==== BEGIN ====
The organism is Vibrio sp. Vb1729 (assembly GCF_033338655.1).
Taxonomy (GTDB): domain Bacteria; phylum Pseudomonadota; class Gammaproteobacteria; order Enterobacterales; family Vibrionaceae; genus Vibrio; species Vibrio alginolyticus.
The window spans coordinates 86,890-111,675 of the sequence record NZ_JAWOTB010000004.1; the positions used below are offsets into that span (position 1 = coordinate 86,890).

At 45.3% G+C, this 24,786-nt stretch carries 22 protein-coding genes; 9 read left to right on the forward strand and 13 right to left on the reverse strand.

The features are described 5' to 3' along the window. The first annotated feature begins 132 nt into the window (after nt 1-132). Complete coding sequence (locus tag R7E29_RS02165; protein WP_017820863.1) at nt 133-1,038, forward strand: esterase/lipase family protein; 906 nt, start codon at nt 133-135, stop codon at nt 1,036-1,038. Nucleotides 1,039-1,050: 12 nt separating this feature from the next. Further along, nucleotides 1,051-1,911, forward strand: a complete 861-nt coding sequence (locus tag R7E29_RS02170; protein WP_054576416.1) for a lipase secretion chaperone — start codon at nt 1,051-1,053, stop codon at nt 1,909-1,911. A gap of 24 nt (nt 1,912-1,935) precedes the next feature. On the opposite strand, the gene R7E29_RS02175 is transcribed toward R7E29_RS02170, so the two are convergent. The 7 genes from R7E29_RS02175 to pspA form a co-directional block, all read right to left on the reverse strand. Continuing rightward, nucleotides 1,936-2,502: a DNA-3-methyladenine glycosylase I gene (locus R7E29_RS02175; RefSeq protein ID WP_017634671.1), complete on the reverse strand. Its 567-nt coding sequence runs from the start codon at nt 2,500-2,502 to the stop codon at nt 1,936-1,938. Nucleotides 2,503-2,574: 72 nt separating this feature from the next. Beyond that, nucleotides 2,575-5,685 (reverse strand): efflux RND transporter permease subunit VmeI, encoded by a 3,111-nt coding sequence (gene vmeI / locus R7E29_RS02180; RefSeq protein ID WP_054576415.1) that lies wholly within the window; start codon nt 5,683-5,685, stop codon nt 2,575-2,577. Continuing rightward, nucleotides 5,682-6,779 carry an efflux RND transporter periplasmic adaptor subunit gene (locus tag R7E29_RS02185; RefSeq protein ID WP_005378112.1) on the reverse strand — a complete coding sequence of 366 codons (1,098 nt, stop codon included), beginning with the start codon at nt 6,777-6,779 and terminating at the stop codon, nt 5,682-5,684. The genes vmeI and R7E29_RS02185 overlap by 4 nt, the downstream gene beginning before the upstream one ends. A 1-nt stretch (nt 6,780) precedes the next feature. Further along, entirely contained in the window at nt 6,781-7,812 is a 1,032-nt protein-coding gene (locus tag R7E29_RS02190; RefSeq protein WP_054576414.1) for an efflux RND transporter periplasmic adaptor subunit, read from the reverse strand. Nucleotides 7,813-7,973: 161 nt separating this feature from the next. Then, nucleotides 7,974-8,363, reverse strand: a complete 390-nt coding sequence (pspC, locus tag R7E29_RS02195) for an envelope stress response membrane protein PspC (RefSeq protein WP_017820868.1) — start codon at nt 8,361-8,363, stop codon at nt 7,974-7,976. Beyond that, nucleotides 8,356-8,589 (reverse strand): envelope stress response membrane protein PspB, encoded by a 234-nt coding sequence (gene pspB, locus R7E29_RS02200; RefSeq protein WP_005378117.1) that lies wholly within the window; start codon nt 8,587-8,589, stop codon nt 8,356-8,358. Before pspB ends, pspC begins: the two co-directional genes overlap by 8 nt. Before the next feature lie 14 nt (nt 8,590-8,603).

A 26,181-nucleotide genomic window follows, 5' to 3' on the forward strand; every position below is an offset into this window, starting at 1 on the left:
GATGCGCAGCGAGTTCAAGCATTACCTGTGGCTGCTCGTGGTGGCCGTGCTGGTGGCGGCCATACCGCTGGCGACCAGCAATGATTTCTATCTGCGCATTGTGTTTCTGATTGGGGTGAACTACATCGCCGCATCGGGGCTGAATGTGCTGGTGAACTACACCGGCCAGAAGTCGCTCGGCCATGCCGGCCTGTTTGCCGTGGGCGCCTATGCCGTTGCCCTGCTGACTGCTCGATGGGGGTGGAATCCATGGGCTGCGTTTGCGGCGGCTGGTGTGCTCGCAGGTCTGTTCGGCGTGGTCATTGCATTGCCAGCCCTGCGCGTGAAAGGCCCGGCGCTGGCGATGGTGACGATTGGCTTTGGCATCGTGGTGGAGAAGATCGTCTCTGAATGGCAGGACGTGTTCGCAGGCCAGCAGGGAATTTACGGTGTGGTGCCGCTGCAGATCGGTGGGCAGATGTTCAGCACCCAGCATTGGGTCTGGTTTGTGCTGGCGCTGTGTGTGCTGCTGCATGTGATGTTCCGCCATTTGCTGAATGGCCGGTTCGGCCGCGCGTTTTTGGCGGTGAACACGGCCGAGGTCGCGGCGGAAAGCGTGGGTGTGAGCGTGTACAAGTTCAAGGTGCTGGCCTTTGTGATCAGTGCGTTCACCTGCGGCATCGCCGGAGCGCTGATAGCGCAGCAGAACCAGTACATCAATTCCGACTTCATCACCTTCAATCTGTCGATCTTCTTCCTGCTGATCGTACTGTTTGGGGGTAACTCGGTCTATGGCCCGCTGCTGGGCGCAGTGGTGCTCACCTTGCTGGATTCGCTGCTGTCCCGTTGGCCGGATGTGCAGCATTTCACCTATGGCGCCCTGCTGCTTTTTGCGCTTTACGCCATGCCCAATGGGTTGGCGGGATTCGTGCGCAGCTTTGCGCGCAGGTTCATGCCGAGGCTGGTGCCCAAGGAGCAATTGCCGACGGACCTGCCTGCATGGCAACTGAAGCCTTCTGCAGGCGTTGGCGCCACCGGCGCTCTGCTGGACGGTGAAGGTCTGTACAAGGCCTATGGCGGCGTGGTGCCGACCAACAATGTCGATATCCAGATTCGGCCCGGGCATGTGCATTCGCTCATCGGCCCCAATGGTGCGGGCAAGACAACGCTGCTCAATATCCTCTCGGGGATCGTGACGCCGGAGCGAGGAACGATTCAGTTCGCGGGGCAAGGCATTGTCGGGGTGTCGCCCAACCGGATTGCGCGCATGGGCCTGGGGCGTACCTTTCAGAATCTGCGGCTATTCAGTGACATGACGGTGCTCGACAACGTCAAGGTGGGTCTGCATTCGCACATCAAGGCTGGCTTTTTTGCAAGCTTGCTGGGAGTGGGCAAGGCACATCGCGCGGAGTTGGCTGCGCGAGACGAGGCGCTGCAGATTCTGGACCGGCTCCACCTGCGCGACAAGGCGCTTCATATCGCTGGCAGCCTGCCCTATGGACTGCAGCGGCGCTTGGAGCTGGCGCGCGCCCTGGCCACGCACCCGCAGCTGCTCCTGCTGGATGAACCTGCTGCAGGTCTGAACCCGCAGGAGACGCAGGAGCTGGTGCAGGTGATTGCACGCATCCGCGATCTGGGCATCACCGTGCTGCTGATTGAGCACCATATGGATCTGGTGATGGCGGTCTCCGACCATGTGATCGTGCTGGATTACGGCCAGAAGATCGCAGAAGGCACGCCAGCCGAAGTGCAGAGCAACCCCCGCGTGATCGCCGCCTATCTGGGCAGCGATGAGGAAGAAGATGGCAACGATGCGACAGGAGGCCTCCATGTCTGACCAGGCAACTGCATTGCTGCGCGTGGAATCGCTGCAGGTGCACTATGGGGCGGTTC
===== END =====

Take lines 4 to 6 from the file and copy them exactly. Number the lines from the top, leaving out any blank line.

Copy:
At 45.3% G+C, this 24,786-nt stretch carries 22 protein-coding genes; 9 read left to right on the forward strand and 13 right to left on the reverse strand.

The features are described 5' to 3' along the window. The first annotated feature begins 132 nt into the window (after nt 1-132). Complete coding sequence (locus tag R7E29_RS02165; protein WP_017820863.1) at nt 133-1,038, forward strand: esterase/lipase family protein; 906 nt, start codon at nt 133-135, stop codon at nt 1,036-1,038. Nucleotides 1,039-1,050: 12 nt separating this feature from the next. Further along, nucleotides 1,051-1,911, forward strand: a complete 861-nt coding sequence (locus tag R7E29_RS02170; protein WP_054576416.1) for a lipase secretion chaperone — start codon at nt 1,051-1,053, stop codon at nt 1,909-1,911. A gap of 24 nt (nt 1,912-1,935) precedes the next feature. On the opposite strand, the gene R7E29_RS02175 is transcribed toward R7E29_RS02170, so the two are convergent. The 7 genes from R7E29_RS02175 to pspA form a co-directional block, all read right to left on the reverse strand. Continuing rightward, nucleotides 1,936-2,502: a DNA-3-methyladenine glycosylase I gene (locus R7E29_RS02175; RefSeq protein ID WP_017634671.1), complete on the reverse strand. Its 567-nt coding sequence runs from the start codon at nt 2,500-2,502 to the stop codon at nt 1,936-1,938. Nucleotides 2,503-2,574: 72 nt separating this feature from the next. Beyond that, nucleotides 2,575-5,685 (reverse strand): efflux RND transporter permease subunit VmeI, encoded by a 3,111-nt coding sequence (gene vmeI / locus R7E29_RS02180; RefSeq protein ID WP_054576415.1) that lies wholly within the window; start codon nt 5,683-5,685, stop codon nt 2,575-2,577. Continuing rightward, nucleotides 5,682-6,779 carry an efflux RND transporter periplasmic adaptor subunit gene (locus tag R7E29_RS02185; RefSeq protein ID WP_005378112.1) on the reverse strand — a complete coding sequence of 366 codons (1,098 nt, stop codon included), beginning with the start codon at nt 6,777-6,779 and terminating at the stop codon, nt 5,682-5,684. The genes vmeI and R7E29_RS02185 overlap by 4 nt, the downstream gene beginning before the upstream one ends. A 1-nt stretch (nt 6,780) precedes the next feature. Further along, entirely contained in the window at nt 6,781-7,812 is a 1,032-nt protein-coding gene (locus tag R7E29_RS02190; RefSeq protein WP_054576414.1) for an efflux RND transporter periplasmic adaptor subunit, read from the reverse strand. Nucleotides 7,813-7,973: 161 nt separating this feature from the next. Then, nucleotides 7,974-8,363, reverse strand: a complete 390-nt coding sequence (pspC, locus tag R7E29_RS02195) for an envelope stress response membrane protein PspC (RefSeq protein WP_017820868.1) — start codon at nt 8,361-8,363, stop codon at nt 7,974-7,976. Beyond that, nucleotides 8,356-8,589 (reverse strand): envelope stress response membrane protein PspB, encoded by a 234-nt coding sequence (gene pspB, locus R7E29_RS02200; RefSeq protein WP_005378117.1) that lies wholly within the window; start codon nt 8,587-8,589, stop codon nt 8,356-8,358. Before pspB ends, pspC begins: the two co-directional genes overlap by 8 nt. Before the next feature lie 14 nt (nt 8,590-8,603).

A 26,181-nucleotide genomic window follows, 5' to 3' on the forward strand; every position below is an offset into this window, starting at 1 on the left: